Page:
Brantford Business City Love Top News

Downtown Brantford – Opportunity Flourishes

Written by Ivan Sutton

Brantford Downtown: The place to be for Opportunity

Born, raised and schooled here, I have developed a special relationship with Brantford. I was excited when my boss asked me to go into the heart of Brantford, the downtown core, and ask some of the local business owners a couple questions. With so many changes, especially in the last decade, there is no doubt an array of opinions. Some positive and, yes, a couple negative too! Overall though, one thing stood out; Brantford downtown is a place of opportunity.

After brief discussions with three of the local business owners, I gained some insights about the past and future of this great city and I would like to share it with you. Bob Warmington, of Warmington’s Bistro, offered some of his opinions; Bob being the owner of the established and respected Bistro for 11 years now. Cobby’s owner, Trevor, also spent a quick few moments detailing his views on Brantford while juggling a handful of hungry customers. Lastly, I was off to Sophia’s Bakery to have a heartfelt discussion with owner Laure Duguid while her Husband “Mr, Downtown” dished out coffees and delicious treats for all. So what did I get the chance to talk about with these three local business owners?

 

What made you choose this spot? Why downtown Brantford?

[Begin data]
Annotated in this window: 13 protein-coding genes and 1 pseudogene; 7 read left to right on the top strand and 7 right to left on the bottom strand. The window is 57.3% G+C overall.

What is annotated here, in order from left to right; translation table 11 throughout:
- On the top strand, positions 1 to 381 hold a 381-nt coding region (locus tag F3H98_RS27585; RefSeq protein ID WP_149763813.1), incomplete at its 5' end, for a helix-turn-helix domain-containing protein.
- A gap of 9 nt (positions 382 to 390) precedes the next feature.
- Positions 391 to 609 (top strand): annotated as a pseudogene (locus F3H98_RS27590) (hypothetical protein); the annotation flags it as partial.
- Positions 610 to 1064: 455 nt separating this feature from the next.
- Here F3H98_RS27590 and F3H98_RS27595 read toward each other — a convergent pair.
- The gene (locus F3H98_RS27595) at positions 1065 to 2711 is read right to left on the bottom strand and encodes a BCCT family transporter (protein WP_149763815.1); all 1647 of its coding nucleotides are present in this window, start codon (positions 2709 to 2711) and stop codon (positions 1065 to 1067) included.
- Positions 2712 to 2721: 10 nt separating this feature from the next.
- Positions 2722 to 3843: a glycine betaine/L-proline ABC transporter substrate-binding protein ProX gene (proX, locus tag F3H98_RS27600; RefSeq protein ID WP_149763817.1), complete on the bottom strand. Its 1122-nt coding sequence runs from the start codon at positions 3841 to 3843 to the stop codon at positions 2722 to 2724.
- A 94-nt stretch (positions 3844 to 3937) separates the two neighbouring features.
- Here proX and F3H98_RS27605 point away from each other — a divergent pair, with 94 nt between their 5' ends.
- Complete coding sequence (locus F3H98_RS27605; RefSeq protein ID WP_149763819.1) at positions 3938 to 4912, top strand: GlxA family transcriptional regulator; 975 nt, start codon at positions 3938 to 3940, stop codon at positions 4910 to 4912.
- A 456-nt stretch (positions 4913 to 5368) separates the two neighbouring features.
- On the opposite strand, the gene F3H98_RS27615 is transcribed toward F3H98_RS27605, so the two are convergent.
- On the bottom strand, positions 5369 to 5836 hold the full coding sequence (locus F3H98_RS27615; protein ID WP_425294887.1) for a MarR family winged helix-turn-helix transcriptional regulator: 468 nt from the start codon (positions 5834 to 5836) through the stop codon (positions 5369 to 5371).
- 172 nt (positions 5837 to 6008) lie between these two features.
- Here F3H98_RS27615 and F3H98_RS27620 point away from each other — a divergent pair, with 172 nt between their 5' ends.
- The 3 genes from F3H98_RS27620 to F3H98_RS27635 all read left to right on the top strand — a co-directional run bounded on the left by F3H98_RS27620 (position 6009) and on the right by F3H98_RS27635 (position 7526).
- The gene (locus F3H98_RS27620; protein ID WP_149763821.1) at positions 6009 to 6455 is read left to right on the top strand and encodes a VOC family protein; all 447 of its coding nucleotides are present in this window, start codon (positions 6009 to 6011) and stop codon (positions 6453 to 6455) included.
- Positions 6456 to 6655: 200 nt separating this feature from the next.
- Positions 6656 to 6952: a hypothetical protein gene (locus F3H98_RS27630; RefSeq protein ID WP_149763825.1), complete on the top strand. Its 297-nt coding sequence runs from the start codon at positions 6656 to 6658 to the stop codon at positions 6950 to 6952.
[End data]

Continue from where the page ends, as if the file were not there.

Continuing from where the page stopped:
There are many reasons a business might choose a particular location over another. Warmington’s Bistro, having been established for 11 years, started their business before the upswing began in the downtown district. Owner, Bob Warmingtonbrantford-business said that his business has “been through the downfalls of downtown and the rejuvenation of the downtown with the universities.” He chose this location simply because him and his wife, the cook Jolene, liked it. Good enough reason as any and we are happy they chose it!

Cobby’s and Sophia’s Bakery, both being more recently established, chose their locations based on timing and opportunity. Cobby’s located on the Market street walkway, seen this location as a “good opportunity to get in and get started.” With so much being built up around this location, he felt it was the perfect timing to start a fast-paced diner with a large variety of items to choose from. Now, three years into business, Trevor is excited to see what will happen next with the Laurier Brantford purchase of the Market Square mall.